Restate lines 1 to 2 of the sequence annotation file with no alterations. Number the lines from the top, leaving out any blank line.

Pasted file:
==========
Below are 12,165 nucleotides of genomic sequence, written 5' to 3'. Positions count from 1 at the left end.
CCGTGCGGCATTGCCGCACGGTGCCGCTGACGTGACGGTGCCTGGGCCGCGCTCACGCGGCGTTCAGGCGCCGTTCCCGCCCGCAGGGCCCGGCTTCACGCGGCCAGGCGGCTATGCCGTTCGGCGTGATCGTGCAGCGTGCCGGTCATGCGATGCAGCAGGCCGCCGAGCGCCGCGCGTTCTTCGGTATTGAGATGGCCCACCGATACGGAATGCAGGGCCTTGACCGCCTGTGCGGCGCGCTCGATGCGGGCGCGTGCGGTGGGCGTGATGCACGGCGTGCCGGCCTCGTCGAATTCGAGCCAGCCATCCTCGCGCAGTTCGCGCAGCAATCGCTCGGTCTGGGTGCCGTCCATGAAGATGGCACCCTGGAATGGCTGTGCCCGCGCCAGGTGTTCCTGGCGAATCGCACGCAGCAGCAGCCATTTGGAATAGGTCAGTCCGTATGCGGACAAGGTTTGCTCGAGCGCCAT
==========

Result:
Below are 12,165 nucleotides of genomic sequence, written 5' to 3'. Positions count from 1 at the left end.
CCGTGCGGCATTGCCGCACGGTGCCGCTGACGTGACGGTGCCTGGGCCGCGCTCACGCGGCGTTCAGGCGCCGTTCCCGCCCGCAGGGCCCGGCTTCACGCGGCCAGGCGGCTATGCCGTTCGGCGTGATCGTGCAGCGTGCCGGTCATGCGATGCAGCAGGCCGCCGAGCGCCGCGCGTTCTTCGGTATTGAGATGGCCCACCGATACGGAATGCAGGGCCTTGACCGCCTGTGCGGCGCGCTCGATGCGGGCGCGTGCGGTGGGCGTGATGCACGGCGTGCCGGCCTCGTCGAATTCGAGCCAGCCATCCTCGCGCAGTTCGCGCAGCAATCGCTCGGTCTGGGTGCCGTCCATGAAGATGGCACCCTGGAATGGCTGTGCCCGCGCCAGGTGTTCCTGGCGAATCGCACGCAGCAGCAGCCATTTGGAATAGGTCAGTCCGTATGCGGACAAGGTTTGCTCGAGCGCCAT